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Japan loses its spot as world’s third-largest economy as it slips into recession

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TOKYO : Japan’s economy unexpectedly slipped into recession after shrinking for a second quarter due to anemic domestic demand, prompting some central bank watchers to push back bets on when the nation’s negative interest rate policy will end.

Gross domestic product contracted at an annualised pace of 0.4% in the final three months of last year, following a revised 3.3% retreat in the previous quarter, the Cabinet Office reported Thursday.

The report showed both households and businesses cut spending for a third straight quarter as Japan’s economy slipped to fourth-largest in the world in dollar terms last year. Germany now has the world’s third-largest economy.

Only one of 34 surveyed economists had pointed to a contraction in the quarter, with the consensus at 1.1% growth. Overnight swaps after the result showed markets pricing in around a 63% chance of the Bank of Japan hiking by April, down from 73% a day earlier.

The weaker-than-expected result will complicate the BOJ’s case to conduct the first rate hike in Japan since 2007, a step most economists surveyed last month predicted the bank would take by April.

“This is a headwind for the BOJ,” said Takeshi Minami, economist at Norinchukin Research. “I think there was a feeling that the BOJ will end the negative rate in March or April, but a north wind is now blowing.”

The BOJ’s policy board has recently ramped up discussions surrounding an exit from the subzero rate policy and sought to assure markets that a rate hike wouldn’t signal a sharp shift in policy.

Governor Kazuo Ueda told parliament last week that financial conditions in Japan will remain accommodative for the time being even after the end of the negative interest rate, echoing one of his deputies, Shinichi Uchida.

“The surprise contraction in fourth-quarter GDP puts Japan in a technical recession and casts strong doubt over whether the Bank of Japan will follow through on signals it sent in January pointing to a quick retreat from its current policy stance,” said economist Taro Kimura.

Thursday’s data underscored the case for keeping policy loose by reflecting Japan’s reliance on external demand as domestic demand softens amid persistent inflation.

Private consumption retreated by 0.2%, as households contending with rising costs of living tightened their budgets. Household spending fell 2.5% in December versus a year earlier, a 10th straight month of declines, as wage gains lagged inflation. Business spending was also sluggish last quarter, falling by 0.1%.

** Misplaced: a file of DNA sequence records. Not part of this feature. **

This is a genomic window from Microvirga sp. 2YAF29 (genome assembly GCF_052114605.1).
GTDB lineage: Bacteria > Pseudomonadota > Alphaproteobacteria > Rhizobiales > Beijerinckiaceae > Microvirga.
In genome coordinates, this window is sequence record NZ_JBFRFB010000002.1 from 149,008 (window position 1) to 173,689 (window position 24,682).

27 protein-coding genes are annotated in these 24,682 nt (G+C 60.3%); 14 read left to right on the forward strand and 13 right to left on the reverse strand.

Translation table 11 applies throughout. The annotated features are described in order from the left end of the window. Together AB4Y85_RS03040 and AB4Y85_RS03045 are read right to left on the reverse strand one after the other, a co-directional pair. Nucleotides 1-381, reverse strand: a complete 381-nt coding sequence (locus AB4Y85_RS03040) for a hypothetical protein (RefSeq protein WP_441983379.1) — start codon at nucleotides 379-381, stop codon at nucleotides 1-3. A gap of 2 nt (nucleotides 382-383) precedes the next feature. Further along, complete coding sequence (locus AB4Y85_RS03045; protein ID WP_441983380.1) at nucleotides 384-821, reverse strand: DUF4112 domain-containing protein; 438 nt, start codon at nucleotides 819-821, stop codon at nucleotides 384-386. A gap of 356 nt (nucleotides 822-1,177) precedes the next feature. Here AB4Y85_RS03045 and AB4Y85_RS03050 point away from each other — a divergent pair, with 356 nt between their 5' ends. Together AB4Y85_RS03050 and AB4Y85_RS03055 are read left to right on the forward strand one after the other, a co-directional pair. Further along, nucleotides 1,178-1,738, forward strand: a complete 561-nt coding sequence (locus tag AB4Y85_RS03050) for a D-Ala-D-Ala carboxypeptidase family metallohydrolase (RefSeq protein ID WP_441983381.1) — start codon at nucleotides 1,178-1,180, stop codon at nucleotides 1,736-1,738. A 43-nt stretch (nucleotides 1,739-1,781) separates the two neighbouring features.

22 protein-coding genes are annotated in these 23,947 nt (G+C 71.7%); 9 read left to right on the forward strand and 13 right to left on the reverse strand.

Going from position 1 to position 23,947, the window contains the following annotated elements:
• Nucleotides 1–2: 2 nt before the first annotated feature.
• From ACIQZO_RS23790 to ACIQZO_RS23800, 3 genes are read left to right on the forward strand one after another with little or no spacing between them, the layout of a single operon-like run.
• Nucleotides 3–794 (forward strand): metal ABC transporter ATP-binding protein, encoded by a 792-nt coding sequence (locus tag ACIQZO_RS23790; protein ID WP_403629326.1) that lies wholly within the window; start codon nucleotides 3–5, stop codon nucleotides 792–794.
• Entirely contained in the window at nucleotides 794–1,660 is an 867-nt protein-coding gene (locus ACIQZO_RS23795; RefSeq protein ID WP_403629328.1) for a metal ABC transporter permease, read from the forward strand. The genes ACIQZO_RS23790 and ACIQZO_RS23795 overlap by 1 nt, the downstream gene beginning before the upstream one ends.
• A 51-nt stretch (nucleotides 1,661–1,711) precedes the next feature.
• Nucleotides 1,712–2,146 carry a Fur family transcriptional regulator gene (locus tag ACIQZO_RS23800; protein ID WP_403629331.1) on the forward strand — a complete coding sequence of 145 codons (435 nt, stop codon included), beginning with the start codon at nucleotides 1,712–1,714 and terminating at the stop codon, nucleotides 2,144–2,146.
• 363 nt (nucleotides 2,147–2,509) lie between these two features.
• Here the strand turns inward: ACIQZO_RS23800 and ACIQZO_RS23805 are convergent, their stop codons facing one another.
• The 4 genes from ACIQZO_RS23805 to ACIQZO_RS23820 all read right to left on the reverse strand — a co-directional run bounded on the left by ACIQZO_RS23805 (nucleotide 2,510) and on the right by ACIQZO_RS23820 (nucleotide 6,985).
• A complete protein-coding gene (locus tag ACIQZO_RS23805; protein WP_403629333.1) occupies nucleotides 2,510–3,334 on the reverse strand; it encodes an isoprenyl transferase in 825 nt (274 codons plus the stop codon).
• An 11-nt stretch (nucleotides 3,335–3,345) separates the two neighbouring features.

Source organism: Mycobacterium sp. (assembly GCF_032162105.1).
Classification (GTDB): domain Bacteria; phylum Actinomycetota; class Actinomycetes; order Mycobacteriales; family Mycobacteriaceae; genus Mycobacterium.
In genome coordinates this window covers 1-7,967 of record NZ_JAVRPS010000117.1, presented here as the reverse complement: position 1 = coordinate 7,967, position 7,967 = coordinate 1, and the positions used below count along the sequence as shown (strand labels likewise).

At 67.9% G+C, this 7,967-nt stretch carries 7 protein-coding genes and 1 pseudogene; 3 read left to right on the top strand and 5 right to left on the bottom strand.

“Sticky inflation is cutting into consumers’ purchasing power, leading into weak consumption,” Minami said. “That’s mild stagflation.”

Atsushi Takeda, chief economist at Itochu Research Institute, said the slide in consumption was jarring. “I was shocked by these results,” Takeda said. “The impact from the rise in prices was larger than expected.”

Takeda said the possibility of a BOJ rate hike in March is now virtually eliminated, though he still expects a move in April.

The yen’s weakening back to levels not seen since November threatens to spur cost-push inflationary pressure in coming months. Japan’s currency was little changed around 150.40 to the dollar after Thursday’s data.

Net exports contributed 0.2 percentage point to growth. Exports jumped in December, led by automobiles to the US and chip manufacturing gear to China. Inbound tourism, classified as service exports, also saw continued growth, with the number of visitors setting a record for the month in December.

Looking ahead, external demand may become a less dependable source of support for growth in 2024, as some of Japan’s key trading partners are expected to see growth decelerate. In its latest quarterly outlook published last month, the BOJ said the economy “is expected to be under downward pressure stemming from a slowdown in the pace of recovery in overseas economies.”

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